A therapeutic garden, according to the American Horticulture Therapy Association, is “a plant-dominated environment purposefully designed to facilitate interaction with the healing elements of nature. Interactions can be passive or active depending on the garden design and users’ needs.”
Horticulture therapy can help people to improve:
- Fine motor skills (the ability to use the small muscles in the hands and wrist)
- Hand-eye coordination
- Sense of independence and control
Seniors with cognitive decline show reduced agitation, increased self-esteem and develop a greater sense of purpose by gardening or just being in a garden.
Children on the autism spectrum may experience lessened hypo-or-hyper sensitivity, better social interaction and reduced agitation.
Henrico Master Gardener Projects & Activities:
Henrico Master Gardeners have been working with St. Joseph’s Villa http://neverstopbelieving.org to develop a children’s serenity garden (below) for children on the autism spectrum who attend school there.
The garden has features and plants that appeal to all of our senses.
A water feature provides the sound of falling water.
Paths with bridges are wheelchair accessible. Plants provide color all year long and attract butterflies and birds; and plants can be touched and tasted.
The garden includes children’s art projects like this sculpture.
Henrico Master Gardeners are also working with the Circle Center, an adult day care facility on a regular basis. We have also worked on individual projects at The Millhouse, Marywood and Beth Shalom.
Interested in developing a new project with the Henrico Master Gardeners?
Contact Terry Lautzenheiser at the Henrico Cooperative Extension Office: 804-501-5160.
Therapeutic Winter Activities
As winter approaches, horticultural therapy activities often have to move inside because of colder temperatures and inclement weather. There are a variety of indoor options that can help take advantage of this time of year. Even though you are not in a garden many of these activities provide similar therapy.
Using the Harvest: During the growing season, grow a variety of herbs, cut flowers, and other plants that can be harvested from the garden for winter use. Dry seed pods and herbs for later use in making herbal tea, salts, bath tea, potpourri and hand scrubs. Harvest everlasting flowers like strawflower, globe amaranth, and lavender for make dried floral arrangements. Stripping the leaves of dried lemon verbena from the stems is a wonderfull fragrant experience which can then be crushed to make tea. Hold a “spa day” for clients to pamper themselves with handmade bath tea and hand scrubs.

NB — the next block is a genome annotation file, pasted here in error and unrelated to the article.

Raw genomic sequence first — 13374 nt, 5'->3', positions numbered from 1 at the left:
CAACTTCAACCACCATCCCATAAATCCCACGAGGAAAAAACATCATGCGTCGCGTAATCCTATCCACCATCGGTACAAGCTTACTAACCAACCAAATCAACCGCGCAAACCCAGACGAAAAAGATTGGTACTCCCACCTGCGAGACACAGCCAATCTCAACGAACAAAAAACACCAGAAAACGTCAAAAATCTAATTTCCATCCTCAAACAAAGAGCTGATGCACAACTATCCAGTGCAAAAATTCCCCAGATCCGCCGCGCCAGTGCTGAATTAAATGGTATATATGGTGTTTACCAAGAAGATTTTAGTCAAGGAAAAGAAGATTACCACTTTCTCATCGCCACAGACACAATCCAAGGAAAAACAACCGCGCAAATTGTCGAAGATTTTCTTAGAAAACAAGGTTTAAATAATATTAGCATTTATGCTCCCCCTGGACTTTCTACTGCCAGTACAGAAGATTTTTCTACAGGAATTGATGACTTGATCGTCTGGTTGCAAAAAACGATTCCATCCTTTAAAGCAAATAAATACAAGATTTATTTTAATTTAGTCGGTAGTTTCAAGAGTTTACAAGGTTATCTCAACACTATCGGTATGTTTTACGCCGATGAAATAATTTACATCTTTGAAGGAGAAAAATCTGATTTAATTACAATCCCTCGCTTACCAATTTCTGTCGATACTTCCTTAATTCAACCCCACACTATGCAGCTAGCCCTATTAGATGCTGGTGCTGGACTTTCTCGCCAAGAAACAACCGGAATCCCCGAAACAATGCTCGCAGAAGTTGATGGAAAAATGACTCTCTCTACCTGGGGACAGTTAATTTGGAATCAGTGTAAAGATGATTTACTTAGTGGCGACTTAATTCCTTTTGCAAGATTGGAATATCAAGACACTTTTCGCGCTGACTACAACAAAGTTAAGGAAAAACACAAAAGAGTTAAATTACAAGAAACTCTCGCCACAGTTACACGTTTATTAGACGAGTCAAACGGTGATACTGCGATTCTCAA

Garden Planning: Work with clients to plan next season’s garden. Ask questions like “What should we plant?” or “What plants do you want to harvest and use later in the year?” Make collages using pictures of favorite plants and new introductions from seed catalogs. Research and plan a themed garden, such as a teapot garden or spicy garden. Order seeds, read their package labels, and determine when and how the seeds should be started indoors.
Engaging with Living Plants through Tropicals: Tropical plants enable clients to have direct access to plants that are green and living during winter. Propagate and repot tropical houseplants like spider plants, Christmas cactus or other succulents. Use tropical’s to create dish gardens, topiary, and terrariums.
Fresh Flower Arranging: Take apart grocery store bouquets and use the flowers to make bud vases, boutonnieres, or corsages. On Valentine’s Day, make boutonnieres with carnations and fern, attach a heart shape embellishment and put on participant’s shoulders with a safety pin. Create handmade paper with leftover flower petals and clippings from the garden. Other options include forcing amaryllis or paperwhite bulbs indoors or painting birdhouses or egg gourds as ornaments.
The glory of gardening: hands in the dirt, head in the sun, heart with nature. To nurture a garden is to feed not just the body, but the soul. — Alfred Austin